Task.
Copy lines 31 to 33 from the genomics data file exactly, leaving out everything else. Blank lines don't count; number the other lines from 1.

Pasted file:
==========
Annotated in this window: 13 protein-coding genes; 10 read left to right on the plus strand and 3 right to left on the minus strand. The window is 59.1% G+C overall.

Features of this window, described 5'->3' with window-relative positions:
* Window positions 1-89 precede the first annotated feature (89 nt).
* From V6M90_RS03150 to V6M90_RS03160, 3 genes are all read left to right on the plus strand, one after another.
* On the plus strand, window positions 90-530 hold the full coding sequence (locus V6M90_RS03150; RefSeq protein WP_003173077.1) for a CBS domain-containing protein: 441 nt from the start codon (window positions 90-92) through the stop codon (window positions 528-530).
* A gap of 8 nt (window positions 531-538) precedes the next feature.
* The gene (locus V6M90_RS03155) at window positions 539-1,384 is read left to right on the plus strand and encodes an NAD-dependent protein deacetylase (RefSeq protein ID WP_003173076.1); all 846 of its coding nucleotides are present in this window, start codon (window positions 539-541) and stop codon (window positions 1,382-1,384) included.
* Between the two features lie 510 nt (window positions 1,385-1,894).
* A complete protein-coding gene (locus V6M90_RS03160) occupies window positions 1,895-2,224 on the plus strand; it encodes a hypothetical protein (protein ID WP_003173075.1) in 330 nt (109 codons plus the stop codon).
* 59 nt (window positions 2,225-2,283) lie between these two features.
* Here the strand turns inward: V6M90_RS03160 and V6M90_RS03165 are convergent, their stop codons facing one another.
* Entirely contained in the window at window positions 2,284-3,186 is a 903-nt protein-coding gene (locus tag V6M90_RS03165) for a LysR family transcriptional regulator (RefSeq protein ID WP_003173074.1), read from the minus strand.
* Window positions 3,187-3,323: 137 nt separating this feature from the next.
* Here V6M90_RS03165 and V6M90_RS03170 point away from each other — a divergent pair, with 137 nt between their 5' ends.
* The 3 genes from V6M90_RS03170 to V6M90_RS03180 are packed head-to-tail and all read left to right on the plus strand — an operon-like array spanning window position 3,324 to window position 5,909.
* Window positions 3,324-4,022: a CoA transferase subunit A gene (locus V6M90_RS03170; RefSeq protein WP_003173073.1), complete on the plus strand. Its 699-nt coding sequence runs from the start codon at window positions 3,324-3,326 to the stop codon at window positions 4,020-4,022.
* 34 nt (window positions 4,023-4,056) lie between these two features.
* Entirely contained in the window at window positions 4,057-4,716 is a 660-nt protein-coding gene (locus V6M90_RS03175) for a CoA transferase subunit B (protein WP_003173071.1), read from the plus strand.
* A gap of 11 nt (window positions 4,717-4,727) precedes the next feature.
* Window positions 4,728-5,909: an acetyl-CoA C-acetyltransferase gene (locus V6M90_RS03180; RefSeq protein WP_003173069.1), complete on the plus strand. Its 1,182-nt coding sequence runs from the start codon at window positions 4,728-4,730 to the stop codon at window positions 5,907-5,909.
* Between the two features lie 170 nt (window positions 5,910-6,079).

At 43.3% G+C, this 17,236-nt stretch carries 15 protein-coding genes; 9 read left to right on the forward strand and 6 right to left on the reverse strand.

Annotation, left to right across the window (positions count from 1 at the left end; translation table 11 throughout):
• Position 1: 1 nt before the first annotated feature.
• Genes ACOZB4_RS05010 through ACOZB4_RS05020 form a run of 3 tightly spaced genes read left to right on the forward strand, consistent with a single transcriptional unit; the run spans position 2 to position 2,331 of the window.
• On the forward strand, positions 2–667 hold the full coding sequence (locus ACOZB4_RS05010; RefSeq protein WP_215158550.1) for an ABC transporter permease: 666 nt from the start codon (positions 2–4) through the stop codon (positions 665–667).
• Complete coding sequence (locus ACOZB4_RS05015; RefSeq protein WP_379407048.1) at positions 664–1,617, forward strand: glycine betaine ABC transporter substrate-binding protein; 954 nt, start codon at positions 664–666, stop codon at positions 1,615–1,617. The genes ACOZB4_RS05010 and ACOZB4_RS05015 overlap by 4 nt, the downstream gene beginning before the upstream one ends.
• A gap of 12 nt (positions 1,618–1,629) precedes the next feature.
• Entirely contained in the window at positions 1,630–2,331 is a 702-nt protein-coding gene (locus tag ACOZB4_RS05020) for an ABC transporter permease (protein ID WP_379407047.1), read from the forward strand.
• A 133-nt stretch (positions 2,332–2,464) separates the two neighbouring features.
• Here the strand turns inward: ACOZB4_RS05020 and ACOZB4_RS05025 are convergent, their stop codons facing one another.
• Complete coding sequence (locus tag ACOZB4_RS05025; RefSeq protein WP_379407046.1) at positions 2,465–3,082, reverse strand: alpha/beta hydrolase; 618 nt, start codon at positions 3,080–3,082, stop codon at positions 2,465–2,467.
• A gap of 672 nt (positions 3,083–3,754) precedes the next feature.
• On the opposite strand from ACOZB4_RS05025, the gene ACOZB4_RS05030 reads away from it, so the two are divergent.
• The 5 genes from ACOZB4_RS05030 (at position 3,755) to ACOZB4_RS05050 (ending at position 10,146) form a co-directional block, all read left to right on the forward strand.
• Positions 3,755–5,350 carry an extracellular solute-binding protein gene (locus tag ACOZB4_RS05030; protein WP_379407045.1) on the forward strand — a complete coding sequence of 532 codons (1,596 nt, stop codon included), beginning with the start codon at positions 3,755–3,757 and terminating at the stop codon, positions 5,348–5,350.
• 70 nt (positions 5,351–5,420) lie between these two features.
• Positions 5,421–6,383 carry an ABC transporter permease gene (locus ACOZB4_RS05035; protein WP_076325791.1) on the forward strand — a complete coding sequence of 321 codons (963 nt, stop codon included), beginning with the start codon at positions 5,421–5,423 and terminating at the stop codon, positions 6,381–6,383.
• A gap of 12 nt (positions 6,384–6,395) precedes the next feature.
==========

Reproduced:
• Here the strand turns inward: ACOZB4_RS05020 and ACOZB4_RS05025 are convergent, their stop codons facing one another.
• Complete coding sequence (locus tag ACOZB4_RS05025; RefSeq protein WP_379407046.1) at positions 2,465–3,082, reverse strand: alpha/beta hydrolase; 618 nt, start codon at positions 3,080–3,082, stop codon at positions 2,465–2,467.
• A gap of 672 nt (positions 3,083–3,754) precedes the next feature.